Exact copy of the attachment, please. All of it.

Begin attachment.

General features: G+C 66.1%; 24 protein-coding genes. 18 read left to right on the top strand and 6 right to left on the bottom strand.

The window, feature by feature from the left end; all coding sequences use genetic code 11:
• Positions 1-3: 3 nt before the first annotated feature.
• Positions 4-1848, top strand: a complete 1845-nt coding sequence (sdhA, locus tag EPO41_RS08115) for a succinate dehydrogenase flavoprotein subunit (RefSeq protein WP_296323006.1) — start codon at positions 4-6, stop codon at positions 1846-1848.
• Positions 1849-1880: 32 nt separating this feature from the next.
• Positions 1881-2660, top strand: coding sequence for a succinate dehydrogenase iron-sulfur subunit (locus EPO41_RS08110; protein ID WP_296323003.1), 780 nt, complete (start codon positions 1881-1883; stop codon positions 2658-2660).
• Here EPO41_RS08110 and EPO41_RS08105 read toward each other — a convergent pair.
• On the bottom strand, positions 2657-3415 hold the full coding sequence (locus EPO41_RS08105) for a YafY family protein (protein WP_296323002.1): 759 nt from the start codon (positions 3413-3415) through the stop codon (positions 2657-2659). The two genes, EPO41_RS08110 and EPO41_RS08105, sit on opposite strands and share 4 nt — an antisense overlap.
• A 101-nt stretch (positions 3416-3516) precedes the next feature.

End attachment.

General features: G+C 66.1%; 24 protein-coding genes. 18 read left to right on the top strand and 6 right to left on the bottom strand.

The window, feature by feature from the left end; all coding sequences use genetic code 11:
• Positions 1-3: 3 nt before the first annotated feature.
• Positions 4-1848, top strand: a complete 1845-nt coding sequence (sdhA, locus tag EPO41_RS08115) for a succinate dehydrogenase flavoprotein subunit (RefSeq protein WP_296323006.1) — start codon at positions 4-6, stop codon at positions 1846-1848.
• Positions 1849-1880: 32 nt separating this feature from the next.
• Positions 1881-2660, top strand: coding sequence for a succinate dehydrogenase iron-sulfur subunit (locus EPO41_RS08110; protein ID WP_296323003.1), 780 nt, complete (start codon positions 1881-1883; stop codon positions 2658-2660).
• Here EPO41_RS08110 and EPO41_RS08105 read toward each other — a convergent pair.
• On the bottom strand, positions 2657-3415 hold the full coding sequence (locus EPO41_RS08105) for a YafY family protein (protein WP_296323002.1): 759 nt from the start codon (positions 3413-3415) through the stop codon (positions 2657-2659). The two genes, EPO41_RS08110 and EPO41_RS08105, sit on opposite strands and share 4 nt — an antisense overlap.
• A 101-nt stretch (positions 3416-3516) precedes the next feature.